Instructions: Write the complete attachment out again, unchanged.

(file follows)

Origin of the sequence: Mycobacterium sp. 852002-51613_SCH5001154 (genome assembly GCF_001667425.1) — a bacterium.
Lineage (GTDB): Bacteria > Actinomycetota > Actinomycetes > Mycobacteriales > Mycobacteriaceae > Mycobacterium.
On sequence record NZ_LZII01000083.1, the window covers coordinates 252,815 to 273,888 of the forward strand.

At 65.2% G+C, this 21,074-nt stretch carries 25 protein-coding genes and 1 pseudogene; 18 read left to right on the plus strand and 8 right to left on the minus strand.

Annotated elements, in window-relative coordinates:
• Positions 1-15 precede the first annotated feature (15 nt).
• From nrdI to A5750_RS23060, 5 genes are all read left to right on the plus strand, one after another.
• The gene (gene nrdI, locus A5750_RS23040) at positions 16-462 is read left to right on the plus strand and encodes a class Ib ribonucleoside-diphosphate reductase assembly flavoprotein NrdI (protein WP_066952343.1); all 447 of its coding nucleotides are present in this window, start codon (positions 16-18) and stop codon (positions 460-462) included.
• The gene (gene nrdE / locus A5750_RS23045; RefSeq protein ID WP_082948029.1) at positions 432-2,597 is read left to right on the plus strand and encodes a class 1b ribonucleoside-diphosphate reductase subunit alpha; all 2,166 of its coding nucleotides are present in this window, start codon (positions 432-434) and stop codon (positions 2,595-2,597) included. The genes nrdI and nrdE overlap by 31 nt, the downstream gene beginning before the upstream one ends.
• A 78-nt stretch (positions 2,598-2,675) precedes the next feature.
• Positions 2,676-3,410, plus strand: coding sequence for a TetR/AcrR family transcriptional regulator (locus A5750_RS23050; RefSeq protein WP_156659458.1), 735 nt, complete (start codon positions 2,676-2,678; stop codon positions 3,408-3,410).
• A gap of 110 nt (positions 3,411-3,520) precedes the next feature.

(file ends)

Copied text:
Origin of the sequence: Mycobacterium sp. 852002-51613_SCH5001154 (genome assembly GCF_001667425.1) — a bacterium.
Lineage (GTDB): Bacteria > Actinomycetota > Actinomycetes > Mycobacteriales > Mycobacteriaceae > Mycobacterium.
On sequence record NZ_LZII01000083.1, the window covers coordinates 252,815 to 273,888 of the forward strand.

At 65.2% G+C, this 21,074-nt stretch carries 25 protein-coding genes and 1 pseudogene; 18 read left to right on the plus strand and 8 right to left on the minus strand.

Annotated elements, in window-relative coordinates:
• Positions 1-15 precede the first annotated feature (15 nt).
• From nrdI to A5750_RS23060, 5 genes are all read left to right on the plus strand, one after another.
• The gene (gene nrdI, locus A5750_RS23040) at positions 16-462 is read left to right on the plus strand and encodes a class Ib ribonucleoside-diphosphate reductase assembly flavoprotein NrdI (protein WP_066952343.1); all 447 of its coding nucleotides are present in this window, start codon (positions 16-18) and stop codon (positions 460-462) included.
• The gene (gene nrdE / locus A5750_RS23045; RefSeq protein ID WP_082948029.1) at positions 432-2,597 is read left to right on the plus strand and encodes a class 1b ribonucleoside-diphosphate reductase subunit alpha; all 2,166 of its coding nucleotides are present in this window, start codon (positions 432-434) and stop codon (positions 2,595-2,597) included. The genes nrdI and nrdE overlap by 31 nt, the downstream gene beginning before the upstream one ends.
• A 78-nt stretch (positions 2,598-2,675) precedes the next feature.
• Positions 2,676-3,410, plus strand: coding sequence for a TetR/AcrR family transcriptional regulator (locus A5750_RS23050; RefSeq protein WP_156659458.1), 735 nt, complete (start codon positions 2,676-2,678; stop codon positions 3,408-3,410).
• A gap of 110 nt (positions 3,411-3,520) precedes the next feature.